I got the bumper sticker: This car climbed Mount Washington. It came with a certificate inside an envelope with terrifying instructions about how to drive, what gear to use, and warnings about engines and brakes overheating. The drive up was not average. Roads are narrow and most times the edge of the road is also the edge of the mountain with no guardrails at all. A few times my palms were sweaty on the wheel, and a few times I thought for sure that two cars passing in opposite directions could not both fit on the road. Part of the climb is also on gravel, an added startling detail. Driving is, however, much faster than hiking. The drive took maybe 30 minutes while the climb is five hours one way. Either way, the journey to the top is worth it.
The top of Mount Washington is sublime. The world rolls out for as far as you can see. You can see miles and miles of rolling hills and mountains. It’s like someone unfurled a blanket and left all the creases and folds in it. I wish I had stayed longer, but I got a chance to snap these photos, and sit in awe of all the natural wonder that spread out in all directions.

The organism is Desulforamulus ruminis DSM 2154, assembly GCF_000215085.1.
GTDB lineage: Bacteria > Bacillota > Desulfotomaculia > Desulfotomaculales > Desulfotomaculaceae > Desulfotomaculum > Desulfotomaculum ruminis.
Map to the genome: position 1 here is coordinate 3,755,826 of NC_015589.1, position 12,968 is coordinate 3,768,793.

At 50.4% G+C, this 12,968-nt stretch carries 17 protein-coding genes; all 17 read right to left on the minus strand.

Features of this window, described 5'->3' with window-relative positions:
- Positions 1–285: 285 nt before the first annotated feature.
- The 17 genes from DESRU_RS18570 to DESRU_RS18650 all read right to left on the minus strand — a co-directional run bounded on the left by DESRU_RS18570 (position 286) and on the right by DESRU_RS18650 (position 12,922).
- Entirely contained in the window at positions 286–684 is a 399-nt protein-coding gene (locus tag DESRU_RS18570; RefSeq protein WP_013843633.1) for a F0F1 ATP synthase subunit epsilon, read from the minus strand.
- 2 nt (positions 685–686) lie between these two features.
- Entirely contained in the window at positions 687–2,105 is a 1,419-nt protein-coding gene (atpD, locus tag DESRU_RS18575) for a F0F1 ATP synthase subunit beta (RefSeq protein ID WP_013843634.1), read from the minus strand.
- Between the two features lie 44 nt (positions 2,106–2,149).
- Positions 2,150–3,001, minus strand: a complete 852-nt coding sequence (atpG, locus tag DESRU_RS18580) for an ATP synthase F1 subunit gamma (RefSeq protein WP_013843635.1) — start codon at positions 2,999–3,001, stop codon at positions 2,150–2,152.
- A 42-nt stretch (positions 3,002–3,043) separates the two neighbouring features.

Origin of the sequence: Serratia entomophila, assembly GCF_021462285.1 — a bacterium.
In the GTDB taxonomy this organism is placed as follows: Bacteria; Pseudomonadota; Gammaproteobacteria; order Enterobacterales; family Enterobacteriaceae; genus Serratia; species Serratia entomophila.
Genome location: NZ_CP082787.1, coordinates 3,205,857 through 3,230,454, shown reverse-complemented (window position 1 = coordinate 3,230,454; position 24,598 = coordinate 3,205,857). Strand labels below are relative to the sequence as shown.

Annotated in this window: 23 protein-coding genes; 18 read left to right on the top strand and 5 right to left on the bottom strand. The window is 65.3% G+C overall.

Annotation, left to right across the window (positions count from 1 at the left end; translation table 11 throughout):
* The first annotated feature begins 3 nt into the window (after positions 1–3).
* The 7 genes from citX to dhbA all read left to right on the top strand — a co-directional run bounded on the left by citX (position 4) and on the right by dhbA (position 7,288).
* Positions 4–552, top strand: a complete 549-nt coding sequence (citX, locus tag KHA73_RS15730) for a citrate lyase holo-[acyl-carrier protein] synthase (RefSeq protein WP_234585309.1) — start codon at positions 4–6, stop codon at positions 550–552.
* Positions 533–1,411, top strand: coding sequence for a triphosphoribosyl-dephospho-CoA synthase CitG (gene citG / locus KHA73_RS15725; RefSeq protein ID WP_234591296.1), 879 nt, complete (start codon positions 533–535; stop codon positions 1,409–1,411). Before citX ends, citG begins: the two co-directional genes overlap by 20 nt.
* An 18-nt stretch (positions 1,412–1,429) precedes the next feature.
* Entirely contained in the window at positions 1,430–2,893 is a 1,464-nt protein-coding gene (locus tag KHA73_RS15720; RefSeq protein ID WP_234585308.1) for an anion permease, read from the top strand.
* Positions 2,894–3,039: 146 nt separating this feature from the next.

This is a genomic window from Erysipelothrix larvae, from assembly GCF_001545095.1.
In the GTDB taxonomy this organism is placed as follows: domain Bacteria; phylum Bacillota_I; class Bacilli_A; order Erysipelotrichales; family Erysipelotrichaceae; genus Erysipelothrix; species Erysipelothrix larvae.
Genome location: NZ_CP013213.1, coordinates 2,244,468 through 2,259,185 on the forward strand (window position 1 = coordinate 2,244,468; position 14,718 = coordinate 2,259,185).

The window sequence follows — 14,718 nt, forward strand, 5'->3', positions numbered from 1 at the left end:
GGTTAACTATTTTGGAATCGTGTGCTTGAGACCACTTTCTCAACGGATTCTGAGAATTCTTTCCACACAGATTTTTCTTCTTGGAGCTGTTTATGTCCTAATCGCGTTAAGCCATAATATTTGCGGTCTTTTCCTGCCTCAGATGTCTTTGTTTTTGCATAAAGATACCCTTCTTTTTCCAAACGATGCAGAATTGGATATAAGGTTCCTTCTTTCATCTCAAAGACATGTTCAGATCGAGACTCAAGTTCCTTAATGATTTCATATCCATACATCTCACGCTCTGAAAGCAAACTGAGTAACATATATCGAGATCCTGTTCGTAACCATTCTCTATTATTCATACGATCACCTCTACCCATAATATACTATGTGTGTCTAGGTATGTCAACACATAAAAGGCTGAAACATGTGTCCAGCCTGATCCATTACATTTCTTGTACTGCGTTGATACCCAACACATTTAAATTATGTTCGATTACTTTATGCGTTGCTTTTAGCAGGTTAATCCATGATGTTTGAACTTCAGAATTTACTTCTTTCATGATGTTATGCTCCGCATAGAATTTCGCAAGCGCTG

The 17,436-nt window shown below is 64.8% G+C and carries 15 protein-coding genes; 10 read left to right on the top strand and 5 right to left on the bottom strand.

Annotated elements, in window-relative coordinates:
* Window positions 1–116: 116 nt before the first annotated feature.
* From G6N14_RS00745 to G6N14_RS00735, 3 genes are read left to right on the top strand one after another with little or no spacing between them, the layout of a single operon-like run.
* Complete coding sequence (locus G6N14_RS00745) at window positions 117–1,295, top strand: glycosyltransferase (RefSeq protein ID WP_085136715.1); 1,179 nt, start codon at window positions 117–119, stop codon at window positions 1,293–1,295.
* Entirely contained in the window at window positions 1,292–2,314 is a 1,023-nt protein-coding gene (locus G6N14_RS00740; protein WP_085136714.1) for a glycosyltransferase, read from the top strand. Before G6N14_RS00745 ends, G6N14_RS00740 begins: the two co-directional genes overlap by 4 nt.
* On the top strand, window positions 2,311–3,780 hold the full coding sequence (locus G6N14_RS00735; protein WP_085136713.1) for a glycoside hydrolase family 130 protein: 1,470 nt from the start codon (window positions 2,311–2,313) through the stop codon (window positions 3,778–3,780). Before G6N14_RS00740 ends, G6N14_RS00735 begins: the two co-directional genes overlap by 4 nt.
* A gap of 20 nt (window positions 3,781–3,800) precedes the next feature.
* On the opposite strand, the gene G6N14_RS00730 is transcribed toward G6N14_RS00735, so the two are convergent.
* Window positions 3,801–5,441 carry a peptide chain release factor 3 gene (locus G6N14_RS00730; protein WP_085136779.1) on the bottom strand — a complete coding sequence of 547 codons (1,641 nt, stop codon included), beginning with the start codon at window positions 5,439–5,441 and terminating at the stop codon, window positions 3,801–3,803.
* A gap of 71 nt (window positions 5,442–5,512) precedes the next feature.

A warning: The summit of Mount Washington is 6,288 feet. And you can feel it, especially if you’ve been driving all day, so take your time and make sure you acclimate to breathing in the thinner air. Also pack a coat — it’s cold at the summit, even on a clear day in July.
If you go to NH, don’t do what I did, plan to stay a few days. There are zip lines and adventure parks, and even themed hotels in the area. It’s very outdoor and adventure oriented. It’s one of the best escapes from any city in the Northeast if you’re like me and aren’t content with just lying in one place all day baking in the sun.